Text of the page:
Mohsin Saleem Ullah
On Wednesday, 26th of April World Intellectual Property Day was commemorated around the world, a yearly celebration since 2000 of IP’s role in stimulating innovation, creativity; raising awareness of how patent, copyrights, trademarks and design impacts on our daily life. The themed day like many others, passed by people unnoticed, only a few who have had relevance considered it important, however, IP is one of the most profound aspects of our future economies. The term ‘’intellectual property’’ was not widespread until the 1960s, when it was adopted by the world intellectual property organization, a trade body that attained a status of UN agency. The mentioned ideologically loaded term, refers to the creation of mind, invention, and symbol used in commerce. Maintaining a right balance between the interest of investors and public interest, a special law has been enacted internationally to prevent copyright, trademarks and patent disputes, which enable people to earn recognition, financial benefits and exclusive rights over their creation.
Like industrial revolution, post-war consumption and technological revolution, we are in a state of massive changes. Yet unlike those eras, the confluence of economic, social and environmental pressure has created demands for innovation. At present, there are estimated to be seven billion people living on our resource deficient planet and if the current rate of development prevails, there will be nine billion by 2050 and some suggesting this figure may reach 10.6 billion. Our existence will solely depend on a surge of creativity and invention. In the near future the best gadgets will be defined by their futility; once more necessity will be the mother of invention.
In the UK, the government has taken major steps to prioritize and support the intellectual property development as the lifeblood of their economy. Recently, all party IP groups initiated an inquiry to realize the role of government in the promotion of IP and agreed on its importance, as it plays a vital role in boosting the economy. In addition, IP education has been introduced at the university and secondary level to ensure students, recognizing the value of their own intellectual property and the business they intend to enter. To serve this purpose, the Intellectual property awareness network (IPAN) has an education group which is working hard to ensure that the next generation of university students are introduced to the IP rights.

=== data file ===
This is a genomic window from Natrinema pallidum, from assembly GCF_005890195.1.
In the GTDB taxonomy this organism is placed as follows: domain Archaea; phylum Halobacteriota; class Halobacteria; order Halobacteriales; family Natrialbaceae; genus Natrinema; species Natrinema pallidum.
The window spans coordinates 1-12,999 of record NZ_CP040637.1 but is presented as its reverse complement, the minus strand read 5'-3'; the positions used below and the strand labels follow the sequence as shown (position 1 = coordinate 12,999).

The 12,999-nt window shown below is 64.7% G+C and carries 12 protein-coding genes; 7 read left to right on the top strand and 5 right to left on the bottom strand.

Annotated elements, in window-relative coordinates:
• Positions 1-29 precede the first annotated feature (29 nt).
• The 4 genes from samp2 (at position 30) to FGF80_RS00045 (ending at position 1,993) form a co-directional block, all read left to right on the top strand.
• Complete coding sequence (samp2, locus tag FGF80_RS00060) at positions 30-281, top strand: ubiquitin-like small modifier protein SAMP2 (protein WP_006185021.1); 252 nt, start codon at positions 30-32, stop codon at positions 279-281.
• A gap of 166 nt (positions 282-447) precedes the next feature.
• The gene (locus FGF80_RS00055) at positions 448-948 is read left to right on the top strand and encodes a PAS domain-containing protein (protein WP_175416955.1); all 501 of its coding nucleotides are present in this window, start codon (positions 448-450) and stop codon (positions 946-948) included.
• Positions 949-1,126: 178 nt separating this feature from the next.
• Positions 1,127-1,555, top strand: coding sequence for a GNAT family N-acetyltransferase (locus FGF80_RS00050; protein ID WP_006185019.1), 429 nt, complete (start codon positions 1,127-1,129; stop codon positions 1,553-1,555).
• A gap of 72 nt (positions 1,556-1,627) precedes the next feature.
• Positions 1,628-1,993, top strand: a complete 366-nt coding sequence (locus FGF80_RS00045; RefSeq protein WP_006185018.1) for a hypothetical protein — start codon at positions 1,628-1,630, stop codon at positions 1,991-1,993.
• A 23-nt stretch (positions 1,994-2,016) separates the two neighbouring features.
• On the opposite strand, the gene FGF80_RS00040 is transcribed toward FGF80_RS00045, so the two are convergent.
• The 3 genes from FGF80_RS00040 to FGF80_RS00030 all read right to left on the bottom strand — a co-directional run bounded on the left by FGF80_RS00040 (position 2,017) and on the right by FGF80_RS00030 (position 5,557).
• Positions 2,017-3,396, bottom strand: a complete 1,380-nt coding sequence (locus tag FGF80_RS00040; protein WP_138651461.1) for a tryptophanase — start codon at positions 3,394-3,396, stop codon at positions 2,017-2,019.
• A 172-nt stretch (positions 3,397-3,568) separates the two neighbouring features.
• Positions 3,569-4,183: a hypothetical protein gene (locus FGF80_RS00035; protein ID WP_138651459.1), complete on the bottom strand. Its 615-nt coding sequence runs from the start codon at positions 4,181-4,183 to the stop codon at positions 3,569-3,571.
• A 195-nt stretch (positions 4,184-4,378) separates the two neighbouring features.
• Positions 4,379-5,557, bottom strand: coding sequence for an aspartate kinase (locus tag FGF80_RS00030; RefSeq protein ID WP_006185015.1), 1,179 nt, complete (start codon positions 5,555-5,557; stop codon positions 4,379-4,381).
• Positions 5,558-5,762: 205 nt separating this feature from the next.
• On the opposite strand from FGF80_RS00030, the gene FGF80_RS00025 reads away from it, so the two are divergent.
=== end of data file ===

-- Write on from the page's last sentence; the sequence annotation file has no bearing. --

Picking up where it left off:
Whereas, a contrary scenario is found here In Pakistan. Despite the fact that the government had established an autonomous body in 2005, as Intellectual property rights organization to enforce IPR and monitor its violation, working under the administrative control of cabinet division but the control was recently handed over to commerce division. The recruitment of the finest professionals with a towering vision: ‘ To place Pakistan as a consistent and a responsible nation on the IP map of the world, by promoting and intellectual property rights’; remained a dream. Like in many other government organizations, the international stakeholders have also lost their faith and the journey on which it embarked with a sterling vision to eliminate the foregoing malpractices has been blurred. No doubt, Pakistani markets are flooded with duplicate products by unscrupulous manufacturers and even the malpractice of similar trademarks are in common; hampering the economy and breach of trust of Multinational companies.
Back in 2008, United states trade representative office (UTSR) issued a ‘’301 watch’’( section 301 of the 1984 Trade Act) report highlighting the IP rights problem around the world, including in Pakistan. The report had revealed an unsatisfactory level of protection with regard to IP rights in Pakistan and had placed the country in the special category, where it has been mostly in the past, as the same situation was experienced in 2006.The reports urged Pakistan government to take stern enforcement actions otherwise in case of an unfavorable finding, the country could face withdrawal of trade benefits with U.S or imposition of duties on trade goods. Such consistent malpractices in the presence of IPRO had tarnished Pakistan’s image internationally, which became the root cause of reluctance found in the international investors to infuse their capital within the country.
Nevertheless, the present government is showing their keen interest and maximizing their efforts in elevating Pakistan’s position from the USTR Watch list. As said, by Federal Commerce Minister Engineer Khurram Dastgir Khan, on third consultative session of National Intellectual Property strategy, held in March, 2017 that a final draft has been prepared with regard to it along with consultation of all stakeholders, which will be floored in parliament by the end of the current year for its enactment. Addressing the session, he said the rights of inventors, exports, technological expertise, literature cannot be secured without adopting a proper mechanism. The efforts, were depicted by a recent USTR 2017 reports, which revealed out-of-cycle reviews for Pakistan, due to the improvement in recent ranking, as Pakistan was able to maintain positive momentum to reform its IP rights.